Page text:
One cannot watch Seinfeld without thinking something like the following: Jerry is basically a "cool dude," the others are strange at best, borderline psychotic at worst.

The leap from Woody Allen to Jerry Seinfeld is a remarkable one. Is it, though, an improvement in the way Jews are portrayed? The answer is mixed. Perhaps it's good that the nebach (nebbish) or shlemiel-persona (to quote Sam Girgus in The films of Woody Allen) has been left behind; also the paranoia about anti-Semitism. (Who can forget Alvy/Allen in Annie Hall, always hearing "Did you?" as "Jew!")

Whereas Allen "craves and achieves gentile approval" (Girgus), Seinfeld neither needs nor wants approval from the nutty non-Jews around him; if anything, they want his approval.

On the other hand, there are two areas of commonality between Allen and Seinfeld which might leave cause for concern.

First is the very need to use a kind of negative stereotyping in order to highlight a character's identity. Certainly, the anxious intellectualism Allen endears him to many, including those who, imagining generalities really are all as tight-lipped and repressed as Allen's films, prefer the way Allen wears his turmoil on his sleeve.

But there are others who are turned-off by Allen, seeing him as the embodiment of rootless secular Jewish cosmopolitanism, searching for meaning but destined never to find it.

Perhaps Jerry Seinfeld himself has been influenced by this latter interpretation; hence the stable normality of his character. The cost, however, has been a certain negative portrayal of non-Jews in order to highlight that normality.

To be sure, comedy needs its stereotypes, its improbable characters, and the like: but the question is why a more normal portrayal of a Jewish character has to cost an equally Allenesque depiction of gentiles.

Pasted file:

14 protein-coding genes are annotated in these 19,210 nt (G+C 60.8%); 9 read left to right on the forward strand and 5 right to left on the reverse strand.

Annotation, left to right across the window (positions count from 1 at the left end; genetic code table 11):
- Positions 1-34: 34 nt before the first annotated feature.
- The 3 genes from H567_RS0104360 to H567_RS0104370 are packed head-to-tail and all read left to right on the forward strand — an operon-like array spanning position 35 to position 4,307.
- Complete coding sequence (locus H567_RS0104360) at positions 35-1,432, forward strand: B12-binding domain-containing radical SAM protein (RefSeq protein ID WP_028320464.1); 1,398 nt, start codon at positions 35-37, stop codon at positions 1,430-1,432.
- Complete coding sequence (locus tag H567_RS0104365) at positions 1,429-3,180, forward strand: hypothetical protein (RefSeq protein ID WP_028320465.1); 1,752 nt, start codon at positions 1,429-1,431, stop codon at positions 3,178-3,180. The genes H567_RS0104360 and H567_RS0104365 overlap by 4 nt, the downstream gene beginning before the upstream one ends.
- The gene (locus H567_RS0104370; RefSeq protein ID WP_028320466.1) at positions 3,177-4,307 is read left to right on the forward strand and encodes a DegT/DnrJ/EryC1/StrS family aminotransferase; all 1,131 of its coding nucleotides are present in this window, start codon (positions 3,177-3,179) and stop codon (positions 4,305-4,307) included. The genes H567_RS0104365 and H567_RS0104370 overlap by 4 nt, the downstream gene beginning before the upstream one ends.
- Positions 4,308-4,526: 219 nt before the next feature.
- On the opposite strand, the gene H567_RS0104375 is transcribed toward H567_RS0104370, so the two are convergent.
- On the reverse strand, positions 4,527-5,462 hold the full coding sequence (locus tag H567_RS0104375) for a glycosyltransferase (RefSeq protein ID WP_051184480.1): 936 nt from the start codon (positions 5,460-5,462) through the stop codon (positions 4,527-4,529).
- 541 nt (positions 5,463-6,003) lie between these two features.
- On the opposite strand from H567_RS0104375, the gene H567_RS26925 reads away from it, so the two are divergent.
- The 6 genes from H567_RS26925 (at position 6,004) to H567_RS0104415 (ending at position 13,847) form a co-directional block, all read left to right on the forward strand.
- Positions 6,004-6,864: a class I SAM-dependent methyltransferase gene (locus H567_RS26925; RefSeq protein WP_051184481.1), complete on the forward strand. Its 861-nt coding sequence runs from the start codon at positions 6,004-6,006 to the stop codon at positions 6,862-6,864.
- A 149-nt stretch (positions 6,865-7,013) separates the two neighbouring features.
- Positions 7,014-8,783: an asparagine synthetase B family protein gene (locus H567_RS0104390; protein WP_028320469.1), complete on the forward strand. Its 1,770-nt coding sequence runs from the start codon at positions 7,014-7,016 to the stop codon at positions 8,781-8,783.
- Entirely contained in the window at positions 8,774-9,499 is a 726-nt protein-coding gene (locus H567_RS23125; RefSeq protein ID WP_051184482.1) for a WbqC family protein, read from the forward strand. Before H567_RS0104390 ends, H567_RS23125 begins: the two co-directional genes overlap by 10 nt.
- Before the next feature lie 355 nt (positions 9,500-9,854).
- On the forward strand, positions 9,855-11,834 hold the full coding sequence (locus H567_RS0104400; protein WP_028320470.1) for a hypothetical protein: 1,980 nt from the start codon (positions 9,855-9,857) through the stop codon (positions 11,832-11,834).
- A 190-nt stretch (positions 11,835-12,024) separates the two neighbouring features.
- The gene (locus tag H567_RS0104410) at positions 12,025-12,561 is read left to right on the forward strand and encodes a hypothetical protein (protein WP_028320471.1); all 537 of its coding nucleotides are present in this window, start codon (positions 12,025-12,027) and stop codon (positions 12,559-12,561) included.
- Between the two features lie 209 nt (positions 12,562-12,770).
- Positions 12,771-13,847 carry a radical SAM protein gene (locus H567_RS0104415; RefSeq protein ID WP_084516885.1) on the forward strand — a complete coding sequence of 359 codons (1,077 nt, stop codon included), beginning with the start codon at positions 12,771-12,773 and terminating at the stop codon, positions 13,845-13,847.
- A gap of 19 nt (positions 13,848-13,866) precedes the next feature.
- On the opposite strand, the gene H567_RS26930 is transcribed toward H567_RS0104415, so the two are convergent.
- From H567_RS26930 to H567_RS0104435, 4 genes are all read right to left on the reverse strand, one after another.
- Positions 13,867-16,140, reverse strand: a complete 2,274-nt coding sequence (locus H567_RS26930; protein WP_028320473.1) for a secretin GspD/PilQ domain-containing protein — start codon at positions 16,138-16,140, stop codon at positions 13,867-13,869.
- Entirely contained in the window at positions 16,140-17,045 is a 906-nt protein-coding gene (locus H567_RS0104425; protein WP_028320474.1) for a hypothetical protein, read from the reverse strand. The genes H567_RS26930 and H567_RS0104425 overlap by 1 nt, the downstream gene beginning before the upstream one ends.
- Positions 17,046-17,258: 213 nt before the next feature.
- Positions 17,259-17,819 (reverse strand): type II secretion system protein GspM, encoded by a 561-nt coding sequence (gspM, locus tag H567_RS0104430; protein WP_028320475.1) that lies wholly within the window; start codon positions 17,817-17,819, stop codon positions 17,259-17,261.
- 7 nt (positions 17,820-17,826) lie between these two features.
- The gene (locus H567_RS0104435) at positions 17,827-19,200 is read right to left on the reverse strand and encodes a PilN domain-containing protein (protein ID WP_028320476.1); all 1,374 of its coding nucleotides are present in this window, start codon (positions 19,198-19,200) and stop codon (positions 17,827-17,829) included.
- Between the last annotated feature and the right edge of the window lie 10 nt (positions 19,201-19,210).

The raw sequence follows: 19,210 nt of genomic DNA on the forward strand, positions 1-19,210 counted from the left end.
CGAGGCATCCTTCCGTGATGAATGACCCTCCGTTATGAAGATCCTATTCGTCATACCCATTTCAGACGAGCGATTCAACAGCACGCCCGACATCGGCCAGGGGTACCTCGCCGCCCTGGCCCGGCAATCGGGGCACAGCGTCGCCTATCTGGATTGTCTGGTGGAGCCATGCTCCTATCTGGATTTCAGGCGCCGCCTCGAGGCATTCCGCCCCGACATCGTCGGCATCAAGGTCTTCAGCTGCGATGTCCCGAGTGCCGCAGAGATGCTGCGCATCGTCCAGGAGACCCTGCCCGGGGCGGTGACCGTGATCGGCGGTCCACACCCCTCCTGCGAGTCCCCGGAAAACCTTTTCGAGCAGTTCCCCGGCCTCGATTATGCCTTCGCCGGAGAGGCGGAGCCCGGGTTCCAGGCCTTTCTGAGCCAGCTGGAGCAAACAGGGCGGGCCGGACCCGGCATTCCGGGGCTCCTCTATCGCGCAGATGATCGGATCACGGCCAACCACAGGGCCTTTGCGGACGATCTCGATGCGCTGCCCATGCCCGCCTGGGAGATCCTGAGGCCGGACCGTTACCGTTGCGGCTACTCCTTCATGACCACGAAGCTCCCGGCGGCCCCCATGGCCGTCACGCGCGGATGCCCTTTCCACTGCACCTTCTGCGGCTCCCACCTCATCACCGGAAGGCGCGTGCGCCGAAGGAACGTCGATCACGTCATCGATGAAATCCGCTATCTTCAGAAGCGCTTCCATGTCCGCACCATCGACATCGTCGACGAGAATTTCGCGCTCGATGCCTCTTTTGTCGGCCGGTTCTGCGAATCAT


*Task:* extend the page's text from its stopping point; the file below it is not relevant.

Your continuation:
Secondly, the question of religion looms large. Neither Allen nor Seinfeld can handle it. Both poke fun at rabbis and Jewish practice such as keeping kosher and having a bris, circumcision. (Several Seinfeld episodes have prompted complaints to the ADL.) And both skim laughingly past Catholicism (In Hannah and her sisters, Mickey/Allen thinks that to be a Catholic you just need to buy a Rosary and some devotional pictures; in Seinfeld, Kramer improbably holds a Jewish singles function at the Knights of Columbus hall to which George's father belongs.)

Knowing just how controversial the portrayal of religion can be, Seinfeld producers, as well as those of Friends, Mad About You and other well-known programs, have kept silent or else been deliberately ambiguous about the religious affiliations of their characters. When Estelle Harris, who plays George's mother asked the show's co-creator, Larry David, whether her character is Jewish, he answered: "What do you care?" Even though the Costanzas are most definitely not Jewish.

This inability to come to terms with religion is a problem. Perhaps serious religious exploration does not make for good comedy. But, then again, no decent sitcom avoids dealing at some point with serious issues.

Further, it may be that the disdain for religion found both in Woody Allen and Seinfeld -- the inability to depict even one serious religious character -- detracts significantly from the content of their work, to the detriment, among other things, of the portrayal of Jews in film and on television.

Must the choice be between rootless secular cosmopolitan and honorary, or rather substitute, gentile? Here's an idea: Maybe Jerry and Woody should make a movie about it.


Courtesy of the Australian Jewish News